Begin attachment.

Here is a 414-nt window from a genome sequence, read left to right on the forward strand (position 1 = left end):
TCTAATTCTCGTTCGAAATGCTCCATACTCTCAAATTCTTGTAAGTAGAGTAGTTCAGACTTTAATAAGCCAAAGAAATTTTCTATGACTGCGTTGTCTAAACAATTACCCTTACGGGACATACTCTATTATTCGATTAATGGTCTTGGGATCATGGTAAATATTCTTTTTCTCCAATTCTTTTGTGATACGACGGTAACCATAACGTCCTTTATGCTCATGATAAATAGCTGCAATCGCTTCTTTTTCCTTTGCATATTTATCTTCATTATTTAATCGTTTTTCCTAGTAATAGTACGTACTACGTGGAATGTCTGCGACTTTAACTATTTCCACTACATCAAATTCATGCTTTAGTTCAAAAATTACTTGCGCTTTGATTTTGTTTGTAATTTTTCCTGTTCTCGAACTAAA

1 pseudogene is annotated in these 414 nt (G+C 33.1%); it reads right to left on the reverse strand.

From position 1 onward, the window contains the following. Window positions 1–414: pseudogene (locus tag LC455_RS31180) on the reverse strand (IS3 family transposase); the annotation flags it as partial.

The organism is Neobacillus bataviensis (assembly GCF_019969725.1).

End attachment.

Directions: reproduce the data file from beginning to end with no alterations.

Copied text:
Here is a 414-nt window from a genome sequence, read left to right on the forward strand (position 1 = left end):
TCTAATTCTCGTTCGAAATGCTCCATACTCTCAAATTCTTGTAAGTAGAGTAGTTCAGACTTTAATAAGCCAAAGAAATTTTCTATGACTGCGTTGTCTAAACAATTACCCTTACGGGACATACTCTATTATTCGATTAATGGTCTTGGGATCATGGTAAATATTCTTTTTCTCCAATTCTTTTGTGATACGACGGTAACCATAACGTCCTTTATGCTCATGATAAATAGCTGCAATCGCTTCTTTTTCCTTTGCATATTTATCTTCATTATTTAATCGTTTTTCCTAGTAATAGTACGTACTACGTGGAATGTCTGCGACTTTAACTATTTCCACTACATCAAATTCATGCTTTAGTTCAAAAATTACTTGCGCTTTGATTTTGTTTGTAATTTTTCCTGTTCTCGAACTAAA

1 pseudogene is annotated in these 414 nt (G+C 33.1%); it reads right to left on the reverse strand.

From position 1 onward, the window contains the following. Window positions 1–414: pseudogene (locus tag LC455_RS31180) on the reverse strand (IS3 family transposase); the annotation flags it as partial.

The organism is Neobacillus bataviensis (assembly GCF_019969725.1).